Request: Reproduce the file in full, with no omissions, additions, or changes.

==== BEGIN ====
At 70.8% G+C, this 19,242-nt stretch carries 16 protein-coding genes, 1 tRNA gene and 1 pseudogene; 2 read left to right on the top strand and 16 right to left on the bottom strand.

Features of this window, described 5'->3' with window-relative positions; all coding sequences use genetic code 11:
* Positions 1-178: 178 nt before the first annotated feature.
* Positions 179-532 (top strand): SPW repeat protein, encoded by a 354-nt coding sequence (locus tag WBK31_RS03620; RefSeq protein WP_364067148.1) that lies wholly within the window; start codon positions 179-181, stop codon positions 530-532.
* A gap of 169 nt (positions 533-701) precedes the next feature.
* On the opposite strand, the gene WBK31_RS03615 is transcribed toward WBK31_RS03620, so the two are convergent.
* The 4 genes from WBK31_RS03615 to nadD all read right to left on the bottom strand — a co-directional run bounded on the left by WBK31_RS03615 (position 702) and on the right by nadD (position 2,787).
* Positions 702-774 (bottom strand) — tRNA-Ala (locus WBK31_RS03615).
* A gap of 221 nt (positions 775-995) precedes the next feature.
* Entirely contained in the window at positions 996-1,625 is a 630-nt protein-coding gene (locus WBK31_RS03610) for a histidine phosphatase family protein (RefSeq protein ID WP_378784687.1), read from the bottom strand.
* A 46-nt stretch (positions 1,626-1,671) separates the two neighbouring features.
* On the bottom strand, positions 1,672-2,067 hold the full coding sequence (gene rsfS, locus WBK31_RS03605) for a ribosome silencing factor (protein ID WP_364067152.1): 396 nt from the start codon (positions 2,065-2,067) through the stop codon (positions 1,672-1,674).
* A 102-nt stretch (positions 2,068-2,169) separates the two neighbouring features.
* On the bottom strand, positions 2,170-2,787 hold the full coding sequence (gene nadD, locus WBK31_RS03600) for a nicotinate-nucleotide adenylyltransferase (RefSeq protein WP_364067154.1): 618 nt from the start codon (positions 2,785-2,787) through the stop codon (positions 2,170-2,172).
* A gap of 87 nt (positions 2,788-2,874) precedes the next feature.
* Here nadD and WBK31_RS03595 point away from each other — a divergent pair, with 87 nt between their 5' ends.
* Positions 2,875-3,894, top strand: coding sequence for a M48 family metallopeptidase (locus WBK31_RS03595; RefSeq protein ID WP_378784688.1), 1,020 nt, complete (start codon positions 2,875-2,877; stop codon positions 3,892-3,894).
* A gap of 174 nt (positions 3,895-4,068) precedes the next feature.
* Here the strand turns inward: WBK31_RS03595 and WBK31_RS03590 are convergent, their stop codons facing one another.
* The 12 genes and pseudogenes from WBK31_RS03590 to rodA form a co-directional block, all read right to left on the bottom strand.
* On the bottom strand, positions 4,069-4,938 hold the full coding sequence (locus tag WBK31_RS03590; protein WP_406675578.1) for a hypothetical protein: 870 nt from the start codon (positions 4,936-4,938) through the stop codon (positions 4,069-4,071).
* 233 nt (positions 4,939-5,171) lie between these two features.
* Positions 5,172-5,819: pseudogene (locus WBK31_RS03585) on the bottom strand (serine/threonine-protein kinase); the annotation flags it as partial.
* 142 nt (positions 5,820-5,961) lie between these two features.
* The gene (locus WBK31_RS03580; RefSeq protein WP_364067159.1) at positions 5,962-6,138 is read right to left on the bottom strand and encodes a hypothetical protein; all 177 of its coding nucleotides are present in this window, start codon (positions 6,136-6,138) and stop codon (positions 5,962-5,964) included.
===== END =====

At 70.8% G+C, this 19,242-nt stretch carries 16 protein-coding genes, 1 tRNA gene and 1 pseudogene; 2 read left to right on the top strand and 16 right to left on the bottom strand.

Features of this window, described 5'->3' with window-relative positions; all coding sequences use genetic code 11:
* Positions 1-178: 178 nt before the first annotated feature.
* Positions 179-532 (top strand): SPW repeat protein, encoded by a 354-nt coding sequence (locus tag WBK31_RS03620; RefSeq protein WP_364067148.1) that lies wholly within the window; start codon positions 179-181, stop codon positions 530-532.
* A gap of 169 nt (positions 533-701) precedes the next feature.
* On the opposite strand, the gene WBK31_RS03615 is transcribed toward WBK31_RS03620, so the two are convergent.
* The 4 genes from WBK31_RS03615 to nadD all read right to left on the bottom strand — a co-directional run bounded on the left by WBK31_RS03615 (position 702) and on the right by nadD (position 2,787).
* Positions 702-774 (bottom strand) — tRNA-Ala (locus WBK31_RS03615).
* A gap of 221 nt (positions 775-995) precedes the next feature.
* Entirely contained in the window at positions 996-1,625 is a 630-nt protein-coding gene (locus WBK31_RS03610) for a histidine phosphatase family protein (RefSeq protein ID WP_378784687.1), read from the bottom strand.
* A 46-nt stretch (positions 1,626-1,671) separates the two neighbouring features.
* On the bottom strand, positions 1,672-2,067 hold the full coding sequence (gene rsfS, locus WBK31_RS03605) for a ribosome silencing factor (protein ID WP_364067152.1): 396 nt from the start codon (positions 2,065-2,067) through the stop codon (positions 1,672-1,674).
* A 102-nt stretch (positions 2,068-2,169) separates the two neighbouring features.
* On the bottom strand, positions 2,170-2,787 hold the full coding sequence (gene nadD, locus WBK31_RS03600) for a nicotinate-nucleotide adenylyltransferase (RefSeq protein WP_364067154.1): 618 nt from the start codon (positions 2,785-2,787) through the stop codon (positions 2,170-2,172).
* A gap of 87 nt (positions 2,788-2,874) precedes the next feature.
* Here nadD and WBK31_RS03595 point away from each other — a divergent pair, with 87 nt between their 5' ends.
* Positions 2,875-3,894, top strand: coding sequence for a M48 family metallopeptidase (locus WBK31_RS03595; RefSeq protein ID WP_378784688.1), 1,020 nt, complete (start codon positions 2,875-2,877; stop codon positions 3,892-3,894).
* A gap of 174 nt (positions 3,895-4,068) precedes the next feature.
* Here the strand turns inward: WBK31_RS03595 and WBK31_RS03590 are convergent, their stop codons facing one another.
* The 12 genes and pseudogenes from WBK31_RS03590 to rodA form a co-directional block, all read right to left on the bottom strand.
* On the bottom strand, positions 4,069-4,938 hold the full coding sequence (locus tag WBK31_RS03590; protein WP_406675578.1) for a hypothetical protein: 870 nt from the start codon (positions 4,936-4,938) through the stop codon (positions 4,069-4,071).
* 233 nt (positions 4,939-5,171) lie between these two features.
* Positions 5,172-5,819: pseudogene (locus WBK31_RS03585) on the bottom strand (serine/threonine-protein kinase); the annotation flags it as partial.
* 142 nt (positions 5,820-5,961) lie between these two features.
* The gene (locus WBK31_RS03580; RefSeq protein WP_364067159.1) at positions 5,962-6,138 is read right to left on the bottom strand and encodes a hypothetical protein; all 177 of its coding nucleotides are present in this window, start codon (positions 6,136-6,138) and stop codon (positions 5,962-5,964) included.